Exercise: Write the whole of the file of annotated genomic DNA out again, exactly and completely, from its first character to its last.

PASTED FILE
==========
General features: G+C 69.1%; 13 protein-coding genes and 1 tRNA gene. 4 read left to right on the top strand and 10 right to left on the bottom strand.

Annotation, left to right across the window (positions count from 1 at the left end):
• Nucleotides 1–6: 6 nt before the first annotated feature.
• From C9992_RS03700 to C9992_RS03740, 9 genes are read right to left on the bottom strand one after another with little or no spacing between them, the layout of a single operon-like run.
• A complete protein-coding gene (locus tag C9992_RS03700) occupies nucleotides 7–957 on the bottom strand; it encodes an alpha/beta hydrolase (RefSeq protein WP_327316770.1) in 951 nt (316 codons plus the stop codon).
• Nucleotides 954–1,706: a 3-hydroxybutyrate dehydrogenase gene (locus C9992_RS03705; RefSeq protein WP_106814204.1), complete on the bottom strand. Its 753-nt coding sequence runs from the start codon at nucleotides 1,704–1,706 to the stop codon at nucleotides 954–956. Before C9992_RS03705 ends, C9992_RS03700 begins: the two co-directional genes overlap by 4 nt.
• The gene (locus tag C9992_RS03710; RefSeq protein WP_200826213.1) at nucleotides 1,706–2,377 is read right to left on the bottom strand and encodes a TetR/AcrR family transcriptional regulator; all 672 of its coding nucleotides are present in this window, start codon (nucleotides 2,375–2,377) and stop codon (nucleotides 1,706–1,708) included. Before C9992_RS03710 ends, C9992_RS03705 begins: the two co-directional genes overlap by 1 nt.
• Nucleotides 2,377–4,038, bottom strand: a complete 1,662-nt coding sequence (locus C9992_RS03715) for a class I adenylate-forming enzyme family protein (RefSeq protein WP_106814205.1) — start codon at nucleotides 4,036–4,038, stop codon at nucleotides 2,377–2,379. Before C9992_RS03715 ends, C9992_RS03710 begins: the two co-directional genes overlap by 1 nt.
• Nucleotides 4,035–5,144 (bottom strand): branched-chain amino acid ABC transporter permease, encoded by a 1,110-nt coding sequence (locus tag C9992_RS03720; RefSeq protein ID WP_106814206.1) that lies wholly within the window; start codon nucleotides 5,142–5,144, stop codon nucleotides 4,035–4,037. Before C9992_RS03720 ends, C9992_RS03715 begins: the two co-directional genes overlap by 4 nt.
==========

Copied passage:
General features: G+C 69.1%; 13 protein-coding genes and 1 tRNA gene. 4 read left to right on the top strand and 10 right to left on the bottom strand.

Annotation, left to right across the window (positions count from 1 at the left end):
• Nucleotides 1–6: 6 nt before the first annotated feature.
• From C9992_RS03700 to C9992_RS03740, 9 genes are read right to left on the bottom strand one after another with little or no spacing between them, the layout of a single operon-like run.
• A complete protein-coding gene (locus tag C9992_RS03700) occupies nucleotides 7–957 on the bottom strand; it encodes an alpha/beta hydrolase (RefSeq protein WP_327316770.1) in 951 nt (316 codons plus the stop codon).
• Nucleotides 954–1,706: a 3-hydroxybutyrate dehydrogenase gene (locus C9992_RS03705; RefSeq protein WP_106814204.1), complete on the bottom strand. Its 753-nt coding sequence runs from the start codon at nucleotides 1,704–1,706 to the stop codon at nucleotides 954–956. Before C9992_RS03705 ends, C9992_RS03700 begins: the two co-directional genes overlap by 4 nt.
• The gene (locus tag C9992_RS03710; RefSeq protein WP_200826213.1) at nucleotides 1,706–2,377 is read right to left on the bottom strand and encodes a TetR/AcrR family transcriptional regulator; all 672 of its coding nucleotides are present in this window, start codon (nucleotides 2,375–2,377) and stop codon (nucleotides 1,706–1,708) included. Before C9992_RS03710 ends, C9992_RS03705 begins: the two co-directional genes overlap by 1 nt.
• Nucleotides 2,377–4,038, bottom strand: a complete 1,662-nt coding sequence (locus C9992_RS03715) for a class I adenylate-forming enzyme family protein (RefSeq protein WP_106814205.1) — start codon at nucleotides 4,036–4,038, stop codon at nucleotides 2,377–2,379. Before C9992_RS03715 ends, C9992_RS03710 begins: the two co-directional genes overlap by 1 nt.
• Nucleotides 4,035–5,144 (bottom strand): branched-chain amino acid ABC transporter permease, encoded by a 1,110-nt coding sequence (locus tag C9992_RS03720; RefSeq protein ID WP_106814206.1) that lies wholly within the window; start codon nucleotides 5,142–5,144, stop codon nucleotides 4,035–4,037. Before C9992_RS03720 ends, C9992_RS03715 begins: the two co-directional genes overlap by 4 nt.